1. Approximately; nearly: The interview lasted about an hour.
2. Almost: The job is about done.
3. To a reversed position or direction: Turn about and walk away slowly.
4. In no particular direction: wandering about with no place to go.
5. All around; on every side: Let's look about for help.
6. In the area or vicinity; near: spoke to a few spectators standing about.
7. In succession; one after another: Turn about is fair play.
a. On the verge of doing something; presently going to do something. Used with the infinitive: The chorus is about to sing.
b. Usage Problem Used to show determination or intention in negative constructions with an infinitive: I am not about to concede the point.
1. On all sides of; surrounding: I found an English garden all about me.
2. In the vicinity of; around: explored the rivers and streams about the estate.
3. Almost the same as; close to; near.
a. In reference to; relating to; concerned with: a book about snakes.
b. In the act or process of: While you're about it, please clean your room.
5. In the possession or innate character of: Keep your wits about you.
1. Moving here and there; astir: The patient is up and about.
2. Being in evidence or existence: Rumors are about concerning his resignation.
[Middle English, from Old English onbūtan : on, in; see ON + būtan, outside; see ud- in the Appendix of Indo-European roots.]
Usage Note: The preposition about is traditionally used to refer to the relation between a narrative and its subject: a book about Cézanne; a movie about the Boston Massacre. For some time, this usage has been extended beyond narratives to refer to the relation between various kinds of nouns and the things they entail or make manifest: The party was mostly about showing off their new offices. You don't understand what the women's movement is about. This controversial usage probably originates with the familiar expression all about, as in Let me tell you all about her. In our 2001 survey, 62 percent of the Usage Panel rejected about in the party example listed above, and 51 percent rejected Their business is about matching people with the right technology. In 1988, 59 percent rejected a similar example. It is probably best to limit this use of about to more informal contexts. · When followed by an infinitive, about to means "on the verge of," as in I'm about to go downtown. The construction not about to usually expresses intention or determination, as in We are not about to negotiate with terrorists. This usage was considered unacceptable in formal writing to a majority of the Usage Panel in 1988, but resistance has eroded with familiarity. Fully 82 percent accepted it in our 2001 survey.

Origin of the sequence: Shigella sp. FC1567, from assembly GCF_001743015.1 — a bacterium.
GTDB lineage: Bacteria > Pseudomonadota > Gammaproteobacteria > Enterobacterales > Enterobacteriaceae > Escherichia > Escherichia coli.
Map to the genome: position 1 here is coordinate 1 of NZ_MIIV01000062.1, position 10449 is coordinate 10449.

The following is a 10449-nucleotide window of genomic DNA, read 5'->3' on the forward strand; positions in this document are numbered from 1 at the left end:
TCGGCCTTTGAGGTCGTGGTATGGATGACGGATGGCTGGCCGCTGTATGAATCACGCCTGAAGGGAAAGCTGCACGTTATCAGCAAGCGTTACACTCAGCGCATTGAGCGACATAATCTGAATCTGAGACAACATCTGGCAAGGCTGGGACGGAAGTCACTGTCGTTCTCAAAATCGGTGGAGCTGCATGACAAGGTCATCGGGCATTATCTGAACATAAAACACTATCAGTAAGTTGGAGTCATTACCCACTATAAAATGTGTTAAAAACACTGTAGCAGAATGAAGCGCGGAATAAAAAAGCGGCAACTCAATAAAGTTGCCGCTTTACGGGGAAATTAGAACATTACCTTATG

The American Heritage® Dictionary of the English Language, Fifth Edition copyright ©2019 by Houghton Mifflin Harcourt Publishing Company. All rights reserved.
Indo-European & Semitic Roots Appendices
Thousands of entries in the dictionary include etymologies that trace their origins back to reconstructed proto-languages. You can obtain more information about these forms in our online appendices:
The Indo-European appendix covers nearly half of the Indo-European roots that have left their mark on English words. A more complete treatment of Indo-European roots and the English words derived from them is available in our Dictionary of Indo-European Roots.